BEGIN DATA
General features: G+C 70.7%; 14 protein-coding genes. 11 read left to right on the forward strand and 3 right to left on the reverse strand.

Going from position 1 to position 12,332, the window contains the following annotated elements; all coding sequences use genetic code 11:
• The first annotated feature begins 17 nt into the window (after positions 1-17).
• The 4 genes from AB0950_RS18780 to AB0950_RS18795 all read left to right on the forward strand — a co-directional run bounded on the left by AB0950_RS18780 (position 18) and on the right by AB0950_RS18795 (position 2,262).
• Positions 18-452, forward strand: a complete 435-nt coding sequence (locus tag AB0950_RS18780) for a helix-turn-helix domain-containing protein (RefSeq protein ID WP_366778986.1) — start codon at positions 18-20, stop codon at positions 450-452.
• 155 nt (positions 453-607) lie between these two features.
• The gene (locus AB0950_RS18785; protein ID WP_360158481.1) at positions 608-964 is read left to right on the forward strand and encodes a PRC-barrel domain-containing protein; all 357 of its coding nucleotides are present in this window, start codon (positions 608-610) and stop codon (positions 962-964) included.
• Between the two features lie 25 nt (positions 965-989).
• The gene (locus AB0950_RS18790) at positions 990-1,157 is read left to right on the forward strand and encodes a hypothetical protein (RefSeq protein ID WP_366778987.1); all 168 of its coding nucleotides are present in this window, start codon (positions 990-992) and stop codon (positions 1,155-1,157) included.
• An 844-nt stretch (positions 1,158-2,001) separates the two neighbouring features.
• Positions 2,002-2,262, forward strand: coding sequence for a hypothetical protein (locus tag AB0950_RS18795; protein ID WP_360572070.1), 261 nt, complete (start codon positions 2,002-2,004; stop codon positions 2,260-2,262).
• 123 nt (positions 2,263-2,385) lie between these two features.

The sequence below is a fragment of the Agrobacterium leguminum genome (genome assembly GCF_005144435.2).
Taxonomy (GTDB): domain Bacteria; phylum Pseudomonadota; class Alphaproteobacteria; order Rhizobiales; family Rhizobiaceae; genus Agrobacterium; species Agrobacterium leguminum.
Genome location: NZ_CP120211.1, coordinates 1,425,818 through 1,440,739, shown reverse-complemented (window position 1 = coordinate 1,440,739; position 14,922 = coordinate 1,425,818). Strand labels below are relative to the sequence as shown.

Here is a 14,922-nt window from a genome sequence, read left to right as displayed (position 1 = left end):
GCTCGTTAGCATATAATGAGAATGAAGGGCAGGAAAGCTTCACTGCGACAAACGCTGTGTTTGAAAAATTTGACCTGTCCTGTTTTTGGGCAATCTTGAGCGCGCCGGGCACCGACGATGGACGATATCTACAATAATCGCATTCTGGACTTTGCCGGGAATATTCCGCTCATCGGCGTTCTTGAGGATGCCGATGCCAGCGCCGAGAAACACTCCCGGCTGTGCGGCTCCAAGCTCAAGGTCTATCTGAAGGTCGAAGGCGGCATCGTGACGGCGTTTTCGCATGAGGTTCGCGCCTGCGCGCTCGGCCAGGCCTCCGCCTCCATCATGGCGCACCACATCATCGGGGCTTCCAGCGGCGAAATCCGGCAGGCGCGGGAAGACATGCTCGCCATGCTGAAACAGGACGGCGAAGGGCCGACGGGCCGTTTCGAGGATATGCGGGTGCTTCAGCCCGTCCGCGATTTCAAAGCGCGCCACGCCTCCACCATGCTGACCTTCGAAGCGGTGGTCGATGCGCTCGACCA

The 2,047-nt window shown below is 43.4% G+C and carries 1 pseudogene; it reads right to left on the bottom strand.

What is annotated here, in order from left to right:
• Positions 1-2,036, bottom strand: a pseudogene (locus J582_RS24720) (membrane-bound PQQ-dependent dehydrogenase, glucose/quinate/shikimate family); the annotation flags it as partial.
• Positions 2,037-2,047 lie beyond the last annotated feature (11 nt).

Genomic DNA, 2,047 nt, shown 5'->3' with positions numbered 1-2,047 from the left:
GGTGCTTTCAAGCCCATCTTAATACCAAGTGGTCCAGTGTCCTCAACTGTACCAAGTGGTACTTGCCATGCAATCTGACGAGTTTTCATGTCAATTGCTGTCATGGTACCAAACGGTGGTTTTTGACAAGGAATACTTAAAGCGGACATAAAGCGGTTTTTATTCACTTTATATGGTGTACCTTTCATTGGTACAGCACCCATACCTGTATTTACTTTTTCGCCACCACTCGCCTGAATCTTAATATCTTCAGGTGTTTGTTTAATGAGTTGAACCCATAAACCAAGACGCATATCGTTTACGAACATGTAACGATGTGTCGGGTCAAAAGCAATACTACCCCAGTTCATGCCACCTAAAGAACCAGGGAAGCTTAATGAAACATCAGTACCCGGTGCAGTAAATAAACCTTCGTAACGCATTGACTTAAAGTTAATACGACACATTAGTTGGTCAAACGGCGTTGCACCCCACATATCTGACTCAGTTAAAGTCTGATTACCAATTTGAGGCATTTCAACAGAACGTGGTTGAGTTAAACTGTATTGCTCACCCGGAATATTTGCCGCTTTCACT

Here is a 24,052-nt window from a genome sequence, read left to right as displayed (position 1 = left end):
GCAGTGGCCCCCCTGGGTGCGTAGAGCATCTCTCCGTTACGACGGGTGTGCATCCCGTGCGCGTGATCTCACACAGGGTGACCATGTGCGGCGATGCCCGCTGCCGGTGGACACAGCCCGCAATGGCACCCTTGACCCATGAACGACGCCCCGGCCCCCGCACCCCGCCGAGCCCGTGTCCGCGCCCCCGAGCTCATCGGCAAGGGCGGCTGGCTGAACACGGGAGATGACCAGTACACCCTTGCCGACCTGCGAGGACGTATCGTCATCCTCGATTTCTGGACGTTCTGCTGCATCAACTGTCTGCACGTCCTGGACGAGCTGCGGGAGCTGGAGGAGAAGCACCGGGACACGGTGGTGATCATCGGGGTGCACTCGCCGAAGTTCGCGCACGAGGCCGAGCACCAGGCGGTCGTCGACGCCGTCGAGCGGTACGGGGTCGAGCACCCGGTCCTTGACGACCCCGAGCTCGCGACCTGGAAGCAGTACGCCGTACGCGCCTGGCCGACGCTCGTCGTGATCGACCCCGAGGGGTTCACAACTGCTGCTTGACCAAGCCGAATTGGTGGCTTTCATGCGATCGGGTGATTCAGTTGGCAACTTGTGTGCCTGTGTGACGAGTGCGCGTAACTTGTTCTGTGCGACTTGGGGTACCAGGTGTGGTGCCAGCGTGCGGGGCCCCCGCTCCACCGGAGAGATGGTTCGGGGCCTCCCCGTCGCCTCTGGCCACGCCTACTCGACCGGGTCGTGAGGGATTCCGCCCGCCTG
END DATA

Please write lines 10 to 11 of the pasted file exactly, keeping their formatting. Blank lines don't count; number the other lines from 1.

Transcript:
• An 844-nt stretch (positions 1,158-2,001) separates the two neighbouring features.
• Positions 2,002-2,262, forward strand: coding sequence for a hypothetical protein (locus tag AB0950_RS18795; protein ID WP_360572070.1), 261 nt, complete (start codon positions 2,002-2,004; stop codon positions 2,260-2,262).